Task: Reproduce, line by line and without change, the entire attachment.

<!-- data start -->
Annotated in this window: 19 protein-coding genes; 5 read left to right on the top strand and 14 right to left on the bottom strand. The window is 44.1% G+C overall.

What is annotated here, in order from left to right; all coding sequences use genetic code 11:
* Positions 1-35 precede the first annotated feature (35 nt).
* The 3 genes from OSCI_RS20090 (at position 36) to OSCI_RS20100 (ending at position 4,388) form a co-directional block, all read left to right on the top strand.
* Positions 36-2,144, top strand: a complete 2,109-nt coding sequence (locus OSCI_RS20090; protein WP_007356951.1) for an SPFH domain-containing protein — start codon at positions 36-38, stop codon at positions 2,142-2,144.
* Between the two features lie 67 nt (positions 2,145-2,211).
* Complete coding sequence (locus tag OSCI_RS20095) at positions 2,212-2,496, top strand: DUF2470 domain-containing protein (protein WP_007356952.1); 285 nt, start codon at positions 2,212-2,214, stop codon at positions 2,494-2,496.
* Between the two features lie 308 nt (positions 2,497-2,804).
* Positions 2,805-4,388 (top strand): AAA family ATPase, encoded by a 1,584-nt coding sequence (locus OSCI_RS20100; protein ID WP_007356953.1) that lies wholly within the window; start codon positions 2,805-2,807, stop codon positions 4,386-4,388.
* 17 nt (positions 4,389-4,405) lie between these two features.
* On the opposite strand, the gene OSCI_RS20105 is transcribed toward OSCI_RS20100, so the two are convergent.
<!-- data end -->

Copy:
Annotated in this window: 19 protein-coding genes; 5 read left to right on the top strand and 14 right to left on the bottom strand. The window is 44.1% G+C overall.

What is annotated here, in order from left to right; all coding sequences use genetic code 11:
* Positions 1-35 precede the first annotated feature (35 nt).
* The 3 genes from OSCI_RS20090 (at position 36) to OSCI_RS20100 (ending at position 4,388) form a co-directional block, all read left to right on the top strand.
* Positions 36-2,144, top strand: a complete 2,109-nt coding sequence (locus OSCI_RS20090; protein WP_007356951.1) for an SPFH domain-containing protein — start codon at positions 36-38, stop codon at positions 2,142-2,144.
* Between the two features lie 67 nt (positions 2,145-2,211).
* Complete coding sequence (locus tag OSCI_RS20095) at positions 2,212-2,496, top strand: DUF2470 domain-containing protein (protein WP_007356952.1); 285 nt, start codon at positions 2,212-2,214, stop codon at positions 2,494-2,496.
* Between the two features lie 308 nt (positions 2,497-2,804).
* Positions 2,805-4,388 (top strand): AAA family ATPase, encoded by a 1,584-nt coding sequence (locus OSCI_RS20100; protein ID WP_007356953.1) that lies wholly within the window; start codon positions 2,805-2,807, stop codon positions 4,386-4,388.
* 17 nt (positions 4,389-4,405) lie between these two features.
* On the opposite strand, the gene OSCI_RS20105 is transcribed toward OSCI_RS20100, so the two are convergent.